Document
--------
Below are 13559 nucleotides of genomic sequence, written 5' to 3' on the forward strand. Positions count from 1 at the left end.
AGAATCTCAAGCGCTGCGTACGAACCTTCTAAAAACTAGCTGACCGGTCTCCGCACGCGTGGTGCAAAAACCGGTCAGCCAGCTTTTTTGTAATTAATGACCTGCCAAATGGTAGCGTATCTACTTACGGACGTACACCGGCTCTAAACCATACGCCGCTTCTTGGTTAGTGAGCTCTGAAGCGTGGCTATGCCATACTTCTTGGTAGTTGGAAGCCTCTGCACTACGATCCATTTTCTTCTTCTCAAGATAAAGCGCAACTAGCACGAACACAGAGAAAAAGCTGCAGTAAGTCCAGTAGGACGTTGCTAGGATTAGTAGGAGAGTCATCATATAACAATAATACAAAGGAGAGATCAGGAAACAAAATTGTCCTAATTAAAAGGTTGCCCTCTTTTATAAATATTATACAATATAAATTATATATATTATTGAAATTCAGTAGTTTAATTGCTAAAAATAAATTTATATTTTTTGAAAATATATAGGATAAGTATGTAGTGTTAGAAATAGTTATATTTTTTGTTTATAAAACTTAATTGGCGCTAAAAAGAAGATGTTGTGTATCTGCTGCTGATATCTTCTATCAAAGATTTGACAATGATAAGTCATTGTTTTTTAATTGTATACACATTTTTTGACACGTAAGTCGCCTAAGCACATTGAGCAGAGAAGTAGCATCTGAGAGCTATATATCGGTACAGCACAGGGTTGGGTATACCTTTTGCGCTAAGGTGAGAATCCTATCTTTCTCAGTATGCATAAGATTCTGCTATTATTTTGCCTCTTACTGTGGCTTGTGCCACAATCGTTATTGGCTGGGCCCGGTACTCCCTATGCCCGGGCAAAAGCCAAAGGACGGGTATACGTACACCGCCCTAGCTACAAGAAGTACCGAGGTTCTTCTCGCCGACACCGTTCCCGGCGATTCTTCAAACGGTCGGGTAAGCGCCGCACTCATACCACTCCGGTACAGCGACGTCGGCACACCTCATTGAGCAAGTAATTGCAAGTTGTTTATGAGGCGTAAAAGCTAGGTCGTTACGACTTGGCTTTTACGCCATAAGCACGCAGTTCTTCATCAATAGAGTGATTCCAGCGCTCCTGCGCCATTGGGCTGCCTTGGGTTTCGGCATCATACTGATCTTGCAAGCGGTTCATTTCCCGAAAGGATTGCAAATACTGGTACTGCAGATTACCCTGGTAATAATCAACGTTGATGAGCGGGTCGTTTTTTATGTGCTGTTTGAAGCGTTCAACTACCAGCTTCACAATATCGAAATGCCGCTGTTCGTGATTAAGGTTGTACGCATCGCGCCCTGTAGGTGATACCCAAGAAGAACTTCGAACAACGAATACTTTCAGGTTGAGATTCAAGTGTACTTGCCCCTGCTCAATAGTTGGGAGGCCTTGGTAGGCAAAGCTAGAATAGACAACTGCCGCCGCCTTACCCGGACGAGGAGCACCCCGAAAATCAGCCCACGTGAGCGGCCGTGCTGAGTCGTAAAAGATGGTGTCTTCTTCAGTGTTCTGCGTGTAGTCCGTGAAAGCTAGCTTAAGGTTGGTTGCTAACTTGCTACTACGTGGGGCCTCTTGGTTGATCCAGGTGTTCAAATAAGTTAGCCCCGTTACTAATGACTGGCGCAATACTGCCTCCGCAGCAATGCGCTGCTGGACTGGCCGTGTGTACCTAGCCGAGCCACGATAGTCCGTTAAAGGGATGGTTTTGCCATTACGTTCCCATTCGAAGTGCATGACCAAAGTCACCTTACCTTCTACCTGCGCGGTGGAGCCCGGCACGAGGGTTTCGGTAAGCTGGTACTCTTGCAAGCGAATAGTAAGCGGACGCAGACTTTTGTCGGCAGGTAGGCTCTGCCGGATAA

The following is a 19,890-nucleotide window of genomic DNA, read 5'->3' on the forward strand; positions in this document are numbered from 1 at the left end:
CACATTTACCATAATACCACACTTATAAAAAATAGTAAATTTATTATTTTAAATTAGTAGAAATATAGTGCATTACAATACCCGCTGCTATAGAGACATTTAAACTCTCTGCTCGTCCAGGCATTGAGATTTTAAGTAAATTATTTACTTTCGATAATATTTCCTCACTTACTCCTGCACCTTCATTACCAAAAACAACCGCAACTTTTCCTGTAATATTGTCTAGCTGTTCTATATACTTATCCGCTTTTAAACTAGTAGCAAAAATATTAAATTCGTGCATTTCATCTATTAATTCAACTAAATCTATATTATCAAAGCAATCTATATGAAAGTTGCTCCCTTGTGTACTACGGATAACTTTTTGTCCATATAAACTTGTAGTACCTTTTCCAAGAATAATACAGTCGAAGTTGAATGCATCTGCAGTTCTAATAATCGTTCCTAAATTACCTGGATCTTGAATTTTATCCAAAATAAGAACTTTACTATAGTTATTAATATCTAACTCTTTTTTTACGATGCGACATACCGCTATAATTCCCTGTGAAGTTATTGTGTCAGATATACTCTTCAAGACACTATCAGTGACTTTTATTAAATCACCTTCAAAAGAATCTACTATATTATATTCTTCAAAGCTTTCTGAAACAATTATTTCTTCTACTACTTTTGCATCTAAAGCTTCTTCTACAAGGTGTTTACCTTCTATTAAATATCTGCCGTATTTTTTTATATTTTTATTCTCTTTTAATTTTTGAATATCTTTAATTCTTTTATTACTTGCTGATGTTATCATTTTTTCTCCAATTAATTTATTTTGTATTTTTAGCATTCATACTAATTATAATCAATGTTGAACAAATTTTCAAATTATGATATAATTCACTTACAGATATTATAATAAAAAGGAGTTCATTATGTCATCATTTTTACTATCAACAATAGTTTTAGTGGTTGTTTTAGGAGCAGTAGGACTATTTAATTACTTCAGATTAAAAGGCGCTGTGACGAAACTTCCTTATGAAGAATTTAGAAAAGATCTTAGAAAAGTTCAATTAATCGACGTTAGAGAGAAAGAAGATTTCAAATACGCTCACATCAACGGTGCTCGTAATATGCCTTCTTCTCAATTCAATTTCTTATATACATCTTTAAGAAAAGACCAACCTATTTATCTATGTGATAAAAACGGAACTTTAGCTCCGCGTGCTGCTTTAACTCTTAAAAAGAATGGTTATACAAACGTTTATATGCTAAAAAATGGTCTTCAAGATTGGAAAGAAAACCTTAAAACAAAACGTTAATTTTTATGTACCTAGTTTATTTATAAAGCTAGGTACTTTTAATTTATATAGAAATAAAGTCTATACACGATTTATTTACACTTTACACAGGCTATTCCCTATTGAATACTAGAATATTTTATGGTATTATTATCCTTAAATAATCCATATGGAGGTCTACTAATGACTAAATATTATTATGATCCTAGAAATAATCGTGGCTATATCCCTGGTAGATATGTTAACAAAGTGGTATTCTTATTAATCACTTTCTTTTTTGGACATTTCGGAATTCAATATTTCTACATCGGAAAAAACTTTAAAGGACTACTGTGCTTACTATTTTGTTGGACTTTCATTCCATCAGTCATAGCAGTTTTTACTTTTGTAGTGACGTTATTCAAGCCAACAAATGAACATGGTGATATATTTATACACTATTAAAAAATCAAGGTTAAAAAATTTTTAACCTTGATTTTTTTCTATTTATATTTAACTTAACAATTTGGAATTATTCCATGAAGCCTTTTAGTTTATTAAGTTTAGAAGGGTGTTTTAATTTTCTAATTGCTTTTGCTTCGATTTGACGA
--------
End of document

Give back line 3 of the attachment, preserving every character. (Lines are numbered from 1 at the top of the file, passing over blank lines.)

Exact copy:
The following is a 19,890-nucleotide window of genomic DNA, read 5'->3' on the forward strand; positions in this document are numbered from 1 at the left end: